The Upper Deschutes
Dillon Falls to Meadow Camp

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The Deschutes river above Bend has a rather neurotic character, ranging from utterly flat sections (closely resembling a lake) to raging, stomping rapids that are guaranteed to get your adrenaline pumping. The major rapids get harder the higher you go, and each short section begins with a big drop and gradually tapers off at the end. All of this can leave you feeling a little disoriented the first time down; one minute you are cruising across flatwater admiring the scenery and the next you are throwing ends in a huge hole, hanging on for dear life while your friends cheer and get ready to toss you a line if you swim...

We often head over to Bend in October when the canals are shut off and the river above and just below Bend begins to rise. This is kind of a ritual for our group as the Upper Deschutes almost always has water this time of year. The Fall is typically the lowest point of the year for most Northwest rivers, so it is always nice to paddle some rapids with water in them for a change.

The flows on the Deschutes are usually predictable in the fall, but this year was the exception. Due to the all-time record low rainfall, the area farmers ended up keeping the irrigation canals open longer than usual. We were lucky to have a nearly optimal first time flow of 900 cfs on Pat Welch's Deschutes above Benham gauge for this trip, but by the next weekend the levels had dropped to nearly half that amount. It is unfortunate that this is the case, as the river would have plenty of water to kayak year-round if it were left unmolested.

Dillon Falls is just below the put-in and is worthy of a scout. Here much of the water funnels down into a fold/crack in the middle of the falls which looked pretty evil at this flow. The boof on the left looked doable if you could clear the submerged ledge, but I am through running falls where there is a possibility/necessity for a flat landing. Pete really wanted to run it but after scouting for awhile longer decided that it wasn't worth the trouble. We both agreed that the falls would be better with a lot more water as the left side would open up more. (We heard later that the line over Dillon at higher flows is right down the middle, into the fold.)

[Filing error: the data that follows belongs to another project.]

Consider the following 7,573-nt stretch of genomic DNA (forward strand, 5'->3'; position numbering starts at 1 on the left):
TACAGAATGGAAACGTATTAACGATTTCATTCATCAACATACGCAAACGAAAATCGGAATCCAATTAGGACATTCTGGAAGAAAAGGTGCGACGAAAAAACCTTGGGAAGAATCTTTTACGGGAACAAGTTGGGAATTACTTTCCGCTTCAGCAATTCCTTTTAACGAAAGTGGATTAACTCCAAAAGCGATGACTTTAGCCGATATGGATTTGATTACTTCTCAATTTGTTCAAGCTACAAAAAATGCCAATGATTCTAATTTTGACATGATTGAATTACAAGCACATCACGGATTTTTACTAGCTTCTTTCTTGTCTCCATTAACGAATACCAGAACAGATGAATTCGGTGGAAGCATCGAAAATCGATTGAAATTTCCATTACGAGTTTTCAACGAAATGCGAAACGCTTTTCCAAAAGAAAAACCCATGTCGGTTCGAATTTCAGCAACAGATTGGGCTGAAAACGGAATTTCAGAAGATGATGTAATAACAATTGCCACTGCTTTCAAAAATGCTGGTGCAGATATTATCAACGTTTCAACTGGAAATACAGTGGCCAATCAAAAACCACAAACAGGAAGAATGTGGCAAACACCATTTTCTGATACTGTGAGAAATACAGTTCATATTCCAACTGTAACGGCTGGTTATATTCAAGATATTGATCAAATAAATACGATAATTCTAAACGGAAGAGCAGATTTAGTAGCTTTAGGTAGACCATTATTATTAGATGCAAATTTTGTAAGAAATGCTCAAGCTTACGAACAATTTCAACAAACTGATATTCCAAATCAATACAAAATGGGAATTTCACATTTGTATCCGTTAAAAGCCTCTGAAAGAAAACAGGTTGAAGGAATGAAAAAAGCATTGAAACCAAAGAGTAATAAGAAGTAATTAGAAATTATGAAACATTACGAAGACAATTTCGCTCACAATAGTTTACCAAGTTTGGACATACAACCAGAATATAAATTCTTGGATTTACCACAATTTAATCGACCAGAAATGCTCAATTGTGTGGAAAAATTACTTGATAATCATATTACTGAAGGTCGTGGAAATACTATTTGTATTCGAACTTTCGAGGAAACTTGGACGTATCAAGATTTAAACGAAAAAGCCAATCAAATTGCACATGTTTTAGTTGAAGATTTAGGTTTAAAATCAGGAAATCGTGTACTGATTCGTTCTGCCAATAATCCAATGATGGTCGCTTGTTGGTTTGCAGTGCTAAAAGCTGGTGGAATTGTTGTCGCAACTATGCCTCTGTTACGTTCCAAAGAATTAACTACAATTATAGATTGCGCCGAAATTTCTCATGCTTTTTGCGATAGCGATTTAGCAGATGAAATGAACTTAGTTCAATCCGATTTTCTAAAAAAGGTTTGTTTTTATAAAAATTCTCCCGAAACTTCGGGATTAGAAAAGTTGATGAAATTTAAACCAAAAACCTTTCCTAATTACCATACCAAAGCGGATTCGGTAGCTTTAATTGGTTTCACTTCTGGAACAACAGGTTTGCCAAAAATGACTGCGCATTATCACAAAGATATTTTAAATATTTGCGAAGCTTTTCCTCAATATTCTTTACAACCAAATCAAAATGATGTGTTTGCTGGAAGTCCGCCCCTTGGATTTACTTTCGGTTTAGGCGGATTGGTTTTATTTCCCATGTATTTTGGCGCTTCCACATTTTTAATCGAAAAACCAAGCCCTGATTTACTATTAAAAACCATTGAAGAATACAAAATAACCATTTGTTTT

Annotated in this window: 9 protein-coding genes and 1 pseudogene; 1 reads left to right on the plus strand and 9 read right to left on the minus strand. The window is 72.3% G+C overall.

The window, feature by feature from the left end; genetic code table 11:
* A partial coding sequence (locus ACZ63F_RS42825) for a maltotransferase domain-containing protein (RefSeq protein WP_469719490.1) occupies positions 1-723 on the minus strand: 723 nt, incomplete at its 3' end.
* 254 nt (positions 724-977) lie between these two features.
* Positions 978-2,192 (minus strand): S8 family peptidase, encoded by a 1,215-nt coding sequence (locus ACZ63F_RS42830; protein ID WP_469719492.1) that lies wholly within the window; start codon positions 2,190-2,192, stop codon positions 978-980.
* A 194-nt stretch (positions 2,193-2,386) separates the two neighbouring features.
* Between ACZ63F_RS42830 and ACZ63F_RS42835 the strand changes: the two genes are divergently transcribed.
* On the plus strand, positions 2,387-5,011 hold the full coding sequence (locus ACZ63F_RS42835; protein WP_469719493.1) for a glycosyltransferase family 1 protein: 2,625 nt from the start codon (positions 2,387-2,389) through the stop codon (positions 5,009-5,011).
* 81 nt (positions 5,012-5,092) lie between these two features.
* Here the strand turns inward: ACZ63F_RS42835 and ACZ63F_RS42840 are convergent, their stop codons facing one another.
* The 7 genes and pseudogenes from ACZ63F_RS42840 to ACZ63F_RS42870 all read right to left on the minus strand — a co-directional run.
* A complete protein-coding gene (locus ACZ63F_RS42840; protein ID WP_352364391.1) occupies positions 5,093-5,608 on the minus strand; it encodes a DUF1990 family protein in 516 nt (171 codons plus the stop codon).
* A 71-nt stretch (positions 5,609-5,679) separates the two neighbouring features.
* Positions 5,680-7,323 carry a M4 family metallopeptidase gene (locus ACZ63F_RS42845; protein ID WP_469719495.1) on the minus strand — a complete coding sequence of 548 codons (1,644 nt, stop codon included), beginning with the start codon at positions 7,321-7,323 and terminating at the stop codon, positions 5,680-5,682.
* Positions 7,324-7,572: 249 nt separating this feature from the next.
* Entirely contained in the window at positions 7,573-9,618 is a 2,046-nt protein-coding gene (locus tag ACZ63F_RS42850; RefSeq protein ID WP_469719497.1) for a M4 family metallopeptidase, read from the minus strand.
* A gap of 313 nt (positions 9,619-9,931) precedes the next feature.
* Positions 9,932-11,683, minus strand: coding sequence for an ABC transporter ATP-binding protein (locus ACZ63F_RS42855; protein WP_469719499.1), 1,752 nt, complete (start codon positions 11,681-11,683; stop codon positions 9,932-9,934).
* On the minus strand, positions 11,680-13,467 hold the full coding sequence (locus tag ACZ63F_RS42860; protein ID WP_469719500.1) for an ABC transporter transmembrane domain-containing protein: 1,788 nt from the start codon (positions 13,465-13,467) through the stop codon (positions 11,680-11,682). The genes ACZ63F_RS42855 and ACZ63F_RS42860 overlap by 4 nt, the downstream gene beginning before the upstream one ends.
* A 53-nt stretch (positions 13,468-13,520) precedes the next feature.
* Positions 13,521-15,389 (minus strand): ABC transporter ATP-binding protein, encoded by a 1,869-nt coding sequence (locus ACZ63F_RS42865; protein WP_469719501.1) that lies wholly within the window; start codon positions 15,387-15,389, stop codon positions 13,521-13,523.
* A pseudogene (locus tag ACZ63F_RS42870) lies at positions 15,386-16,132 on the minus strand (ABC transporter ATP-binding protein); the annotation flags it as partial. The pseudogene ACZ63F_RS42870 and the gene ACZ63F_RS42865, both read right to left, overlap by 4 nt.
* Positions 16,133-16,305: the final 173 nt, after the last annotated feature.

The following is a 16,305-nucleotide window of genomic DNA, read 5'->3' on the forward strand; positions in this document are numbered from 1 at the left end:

Jesse Coombs runs Dillon Falls.
photo by Megi Morishita

Pete put in at the base of Dillon's and peeled out of the eddy while I watched from downstream. He dropped into the first rapid pretty nonchalantly and immediately got munched by the big river-wide hole just below Dillon. He was caught off-guard and immediately started throwing ends like a champ in his Micro 240 while the onlookers cheered and I shot photos from downstream...

Pete 'warms up' in the hole below Dillon Falls.

After awhile Pete flushed out upside down and it was my turn. I had a bit more speed than Pete and was able to keep my bow down; I subbed out nicely and surfaced upside down in the backwash and rolled up just in time to hit the first rapid in the gorge below. It was a nice way to start the day!

Pete enters the gorge below Dillon Falls.

The Gorge below the falls is waaay too short, ending in what is essentially a lake above the Big Eddy section. Once past Big Eddy (which was scenic but mind-numbingly boring) we ran the Lava Island Falls section again. What follows is the report from our run down that section the day before, when we had a larger group.

On Saturday Mike Haley, Tom Powers, and Steve Stuckmeyer drove over from Eugene while Pete Giordano and I headed down from Portland. We met up at Alder Creek in Bend and then headed upstream to run the Lava Island Falls section. None of us had ever done it before, so we were all pretty psyched to see some new whitewater. The put-in is a large pool just above the falls, so we paddled over to the river right side and got out to scout. The falls has two parts: The top is a swirly lead-in to a narrow drop into a hole, followed by a pushy runout to the main ledge-drop.